As we have started a new school year, it’s time to renew thoughts about safety for our most precious resource, the children of our community.
With the condition of its older facilities in mind, the district last year ordered a facilities study done by M.B. Kahn Construction. Every board action mentioned except as noted was done just prior to the 2018 election in which I was elected. The board spent about $100,000 to outline the condition of our existing schools. While I believe the resulting report in large part was simply a compilation of wish lists from school principals which could have been done by the district at little or no additional cost, it did highlight some glaring safety concerns. The report identified almost $7 million of safety issues which could be addressed immediately if funds were available.
There is a movement afoot within the board to start construction on the Amicks Ferry Elementary School (Elementary School # 13) before a Guaranteed Maximum Price is produced. The way the Construction Manager at Risk method of contracting works is the district selected its Construction Manager at Risk by establishing a guesstimate amount for total project construction costs and the then negotiated fees with its preferred contractor.
Once the drawings and contract documents are done to a certain point of completion but not fully 100 precent , the Construction Manager at Risk is supposed to present a Guaranteed Maximum Price to the board for agreement prior to commencement of construction. Neither triggering event has occurred. However, the district now desires to start construction with an Early Site Package before establishment of the Guaranteed Maximum Price. My concern is that we should know the total project costs before committing to the documents not yet presented to the board.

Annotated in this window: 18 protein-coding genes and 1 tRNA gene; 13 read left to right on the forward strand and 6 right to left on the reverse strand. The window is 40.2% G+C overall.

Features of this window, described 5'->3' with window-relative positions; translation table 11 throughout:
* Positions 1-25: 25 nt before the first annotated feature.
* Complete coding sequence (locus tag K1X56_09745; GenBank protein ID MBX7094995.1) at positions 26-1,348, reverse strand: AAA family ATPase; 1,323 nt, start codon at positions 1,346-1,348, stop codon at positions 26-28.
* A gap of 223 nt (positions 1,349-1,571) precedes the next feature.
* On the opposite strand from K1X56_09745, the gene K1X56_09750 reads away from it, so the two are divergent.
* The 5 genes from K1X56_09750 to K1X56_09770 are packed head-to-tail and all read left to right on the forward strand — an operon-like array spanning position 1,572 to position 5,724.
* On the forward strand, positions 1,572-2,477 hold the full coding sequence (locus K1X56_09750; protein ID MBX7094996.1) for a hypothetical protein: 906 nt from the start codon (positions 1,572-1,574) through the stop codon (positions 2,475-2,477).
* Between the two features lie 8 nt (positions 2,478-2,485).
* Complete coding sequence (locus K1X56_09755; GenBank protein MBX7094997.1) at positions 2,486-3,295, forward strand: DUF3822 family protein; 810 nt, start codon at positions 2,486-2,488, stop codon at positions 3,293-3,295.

Drilling down, my reasoning is more fully explained below:
The guesstimate amount used by the board to select the Construction Manager at Risk was $24 million exclusive of design fees, furniture fixtures and equipment and land. Design fees are approximately $1,620,000 and a reasonable FF&E allowance is $750,000 for a total of approximately $26.4 million. The board as it existed in 2017 paid almost $1 million on the land purchase which I am left to believe came from the Fund Balance account. Land is not included in this discussion.
Yet, the board over the objection of Jan Hammond and I approved the sale of 8 percent Funds General Obligation Bonds in the amount of $30 million.
My contention after study which I presented to the board in February,2019 is that the national median price for construction of an elementary school is $19.6 million for a school the size of ours planned at 105,000 square feet of space. In North Carolina last year, their average size elementary school was 119,532 square feet or 14,532 square feet more than ours for $22,304,000 while we plan to spend a minimum of $24,0000 for 105,000 square feet. Our new school as presently planned will have a capacity of 650 children on two floors. The wasted space used in transition for stairways and the like reduces the usable square footage. We are beneficiaries, as everyone knows, of lower construction costs of like projects in Columbia than the national average. According to 2019 R.S. Means Construction Costs our costs are 84.2 percent of the national average. Nevertheless, at $24 million construction costs we will spend $4.4 million more than the national average and, if the costs range as high as $30 million which is amount bonds were issued, $8 million more than the national average.
I realize that the leadership of the board placed itself in a bind by not planning 10 years after the voters approved the 2008 bond referendum. That referendum included a new elementary school on the Derrick’s Pond site. It was never built and the funds were used elsewhere. But, throwing money at a problem because of the lack of prior planning is seldom a good idea. We should put the brakes on this plan, debate how much should reasonably be spent on the new school, the size desired and then put the remainder of the $30 million into much needed safety issues at the existing schools.
Board members who are not also officers have little power because we cannot set the agenda. It follows that the ability to discuss things is jealously guard by those who do. Those of us who are not also board officers are only told of leadership’s plans just before board meetings. There are two board officers from Lexington County. If you believe as I do, then please let them know.
Thank you and please assist us in having a safe and productive school year.
School District 5 Trustee